The context of the story is a discussion of whether one can return from being an idolater and live. The Talmud concludes that if one has provocatively and willfully engaged in this ultimate betrayal, the return from it would be so perilous that the process itself would be fatal. The Talmud then asks whether the same would hold true for other sins, or is it only idolatry that exacts such a price. The answer given is that one does not die from turning away from sins. The Talmud challenges this answer by relating the aforementioned story where it seems that the process of turning away from sin did in fact take Elazar Ben Dordaya's life. The Talmud answers that because he was so profoundly addicted to this behavior, his devotion to these base desires was tantamount to idolatry. In other words, abject and fatalistic submission to any desire is as false of a god as one can have.

It is presumed in this passage that all desires have the potential to govern one's life, but that acts of will can conquer and even transform those desires. The first step is to acknowledge, like Elazar does that it is no use appealing to others when in the end, it is we who have control.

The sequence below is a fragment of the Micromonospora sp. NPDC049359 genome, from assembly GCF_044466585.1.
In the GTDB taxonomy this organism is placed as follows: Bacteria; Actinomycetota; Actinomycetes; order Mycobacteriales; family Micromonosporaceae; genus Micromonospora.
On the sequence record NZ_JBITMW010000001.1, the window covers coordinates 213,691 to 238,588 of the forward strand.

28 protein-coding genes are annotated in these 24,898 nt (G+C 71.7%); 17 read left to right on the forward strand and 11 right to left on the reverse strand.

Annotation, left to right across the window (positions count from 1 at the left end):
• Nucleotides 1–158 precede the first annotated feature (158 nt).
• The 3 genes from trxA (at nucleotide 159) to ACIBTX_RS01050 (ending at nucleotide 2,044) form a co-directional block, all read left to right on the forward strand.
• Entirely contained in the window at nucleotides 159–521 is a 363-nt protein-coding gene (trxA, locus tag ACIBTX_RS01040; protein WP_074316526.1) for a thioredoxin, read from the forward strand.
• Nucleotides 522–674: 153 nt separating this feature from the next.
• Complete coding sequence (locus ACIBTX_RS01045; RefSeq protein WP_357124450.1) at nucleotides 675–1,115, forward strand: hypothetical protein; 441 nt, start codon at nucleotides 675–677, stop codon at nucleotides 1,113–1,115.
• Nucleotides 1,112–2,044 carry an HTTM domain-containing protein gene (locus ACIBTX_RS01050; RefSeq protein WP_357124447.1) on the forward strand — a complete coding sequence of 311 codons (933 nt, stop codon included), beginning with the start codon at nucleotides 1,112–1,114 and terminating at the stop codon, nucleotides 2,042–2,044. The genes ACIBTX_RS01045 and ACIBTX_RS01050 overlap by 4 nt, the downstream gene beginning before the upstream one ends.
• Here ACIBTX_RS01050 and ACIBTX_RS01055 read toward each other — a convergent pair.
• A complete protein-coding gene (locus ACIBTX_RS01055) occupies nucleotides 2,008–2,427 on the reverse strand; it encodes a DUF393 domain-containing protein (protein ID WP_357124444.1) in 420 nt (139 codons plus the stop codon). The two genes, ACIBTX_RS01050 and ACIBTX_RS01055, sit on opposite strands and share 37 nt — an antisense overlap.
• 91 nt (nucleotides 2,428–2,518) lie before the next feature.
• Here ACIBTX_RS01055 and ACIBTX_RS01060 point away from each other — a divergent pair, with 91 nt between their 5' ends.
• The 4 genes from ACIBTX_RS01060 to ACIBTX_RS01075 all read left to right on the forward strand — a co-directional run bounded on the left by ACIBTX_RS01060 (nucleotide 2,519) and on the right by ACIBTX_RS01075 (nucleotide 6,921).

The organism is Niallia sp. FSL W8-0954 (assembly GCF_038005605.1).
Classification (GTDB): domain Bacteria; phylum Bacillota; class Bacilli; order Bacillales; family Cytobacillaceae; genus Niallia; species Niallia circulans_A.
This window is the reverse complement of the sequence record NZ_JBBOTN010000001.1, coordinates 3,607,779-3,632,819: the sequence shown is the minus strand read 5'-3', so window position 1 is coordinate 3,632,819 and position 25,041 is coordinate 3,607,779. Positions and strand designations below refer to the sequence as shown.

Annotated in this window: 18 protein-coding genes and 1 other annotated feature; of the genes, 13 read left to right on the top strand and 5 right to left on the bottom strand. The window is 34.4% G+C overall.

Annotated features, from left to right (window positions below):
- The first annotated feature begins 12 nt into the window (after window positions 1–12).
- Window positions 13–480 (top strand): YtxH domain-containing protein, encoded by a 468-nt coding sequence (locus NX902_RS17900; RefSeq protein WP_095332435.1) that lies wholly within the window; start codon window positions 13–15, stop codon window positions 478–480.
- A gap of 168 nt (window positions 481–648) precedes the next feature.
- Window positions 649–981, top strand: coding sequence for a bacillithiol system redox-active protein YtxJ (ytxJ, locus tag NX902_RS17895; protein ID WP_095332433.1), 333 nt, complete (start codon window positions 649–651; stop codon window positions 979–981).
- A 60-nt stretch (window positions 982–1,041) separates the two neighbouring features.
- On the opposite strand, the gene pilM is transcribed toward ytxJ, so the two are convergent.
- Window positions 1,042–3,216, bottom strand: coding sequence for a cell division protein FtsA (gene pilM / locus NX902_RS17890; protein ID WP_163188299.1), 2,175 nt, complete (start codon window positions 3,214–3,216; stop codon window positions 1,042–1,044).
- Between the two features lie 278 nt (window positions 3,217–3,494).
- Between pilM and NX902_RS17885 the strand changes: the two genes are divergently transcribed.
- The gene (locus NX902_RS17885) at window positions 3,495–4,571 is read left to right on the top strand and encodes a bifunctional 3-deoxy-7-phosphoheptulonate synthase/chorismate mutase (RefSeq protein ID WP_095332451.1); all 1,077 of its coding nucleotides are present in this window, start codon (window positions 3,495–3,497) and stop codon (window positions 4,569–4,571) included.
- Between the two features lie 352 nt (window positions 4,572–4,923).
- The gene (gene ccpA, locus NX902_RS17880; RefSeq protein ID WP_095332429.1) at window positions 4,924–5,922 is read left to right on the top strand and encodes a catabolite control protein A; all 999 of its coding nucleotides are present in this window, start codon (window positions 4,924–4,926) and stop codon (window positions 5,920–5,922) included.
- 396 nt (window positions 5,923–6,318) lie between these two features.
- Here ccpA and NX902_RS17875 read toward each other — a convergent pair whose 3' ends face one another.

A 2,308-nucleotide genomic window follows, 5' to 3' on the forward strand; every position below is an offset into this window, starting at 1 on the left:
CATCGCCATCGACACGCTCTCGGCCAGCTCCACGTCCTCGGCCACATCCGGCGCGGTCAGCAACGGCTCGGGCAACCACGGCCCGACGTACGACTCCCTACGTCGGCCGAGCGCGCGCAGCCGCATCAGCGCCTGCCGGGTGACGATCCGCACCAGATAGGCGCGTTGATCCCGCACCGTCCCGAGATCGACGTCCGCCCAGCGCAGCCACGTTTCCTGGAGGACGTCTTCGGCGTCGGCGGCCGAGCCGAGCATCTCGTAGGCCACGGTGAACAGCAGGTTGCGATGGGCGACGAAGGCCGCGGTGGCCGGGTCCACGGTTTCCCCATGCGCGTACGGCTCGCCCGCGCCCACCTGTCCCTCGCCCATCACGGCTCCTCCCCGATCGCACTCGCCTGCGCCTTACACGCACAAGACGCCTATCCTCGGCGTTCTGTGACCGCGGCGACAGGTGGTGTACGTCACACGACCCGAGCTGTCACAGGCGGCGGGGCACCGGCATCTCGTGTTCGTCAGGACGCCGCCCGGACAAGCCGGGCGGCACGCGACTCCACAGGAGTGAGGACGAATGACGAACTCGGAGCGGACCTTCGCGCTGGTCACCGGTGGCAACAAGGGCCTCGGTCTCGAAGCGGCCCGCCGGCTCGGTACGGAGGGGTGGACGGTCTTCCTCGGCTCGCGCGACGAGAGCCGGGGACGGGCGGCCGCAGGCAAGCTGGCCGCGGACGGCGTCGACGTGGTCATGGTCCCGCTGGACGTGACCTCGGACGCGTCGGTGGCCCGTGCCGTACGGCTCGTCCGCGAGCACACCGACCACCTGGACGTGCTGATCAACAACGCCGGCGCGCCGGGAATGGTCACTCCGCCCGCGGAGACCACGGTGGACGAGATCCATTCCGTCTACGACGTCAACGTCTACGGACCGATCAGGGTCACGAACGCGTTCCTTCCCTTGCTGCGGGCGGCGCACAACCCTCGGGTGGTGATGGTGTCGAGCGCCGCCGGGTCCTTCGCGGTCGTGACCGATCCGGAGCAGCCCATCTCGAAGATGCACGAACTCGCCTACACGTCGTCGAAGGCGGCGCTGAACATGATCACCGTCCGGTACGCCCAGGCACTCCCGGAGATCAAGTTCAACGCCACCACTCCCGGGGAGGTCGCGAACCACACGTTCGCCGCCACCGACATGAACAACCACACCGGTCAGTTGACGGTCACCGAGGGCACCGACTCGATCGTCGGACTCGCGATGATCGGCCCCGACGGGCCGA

The Maharal of Prague points out that Elazar's last name "Dordia" means dregs in Aramaic. He says it is indicative of how out of control he was. His first name El-Azar means literally that God will help, so his name personifies the struggle of being helped out of the dregs, the misery of not being in control of your desires. Once we are so out of control that we worship that which is antithetical to our well-being then the return is so perilous that survival is not possible. The narrative witnesses that everyone is redeemable, but not everyone survives the redemption.

But since redemption, is the preferred goal over survival, even this story might be considered optimistic. When Elazar Ben Dordia is through asking for support from those things that were here before he was and will certainly outlive him, he is thwarted in his efforts. It is then he says: אין הדבר תלוי אלא בי (This process depends on me alone).

It is a sobering message to realize that we are responsible, but an empowering one as well.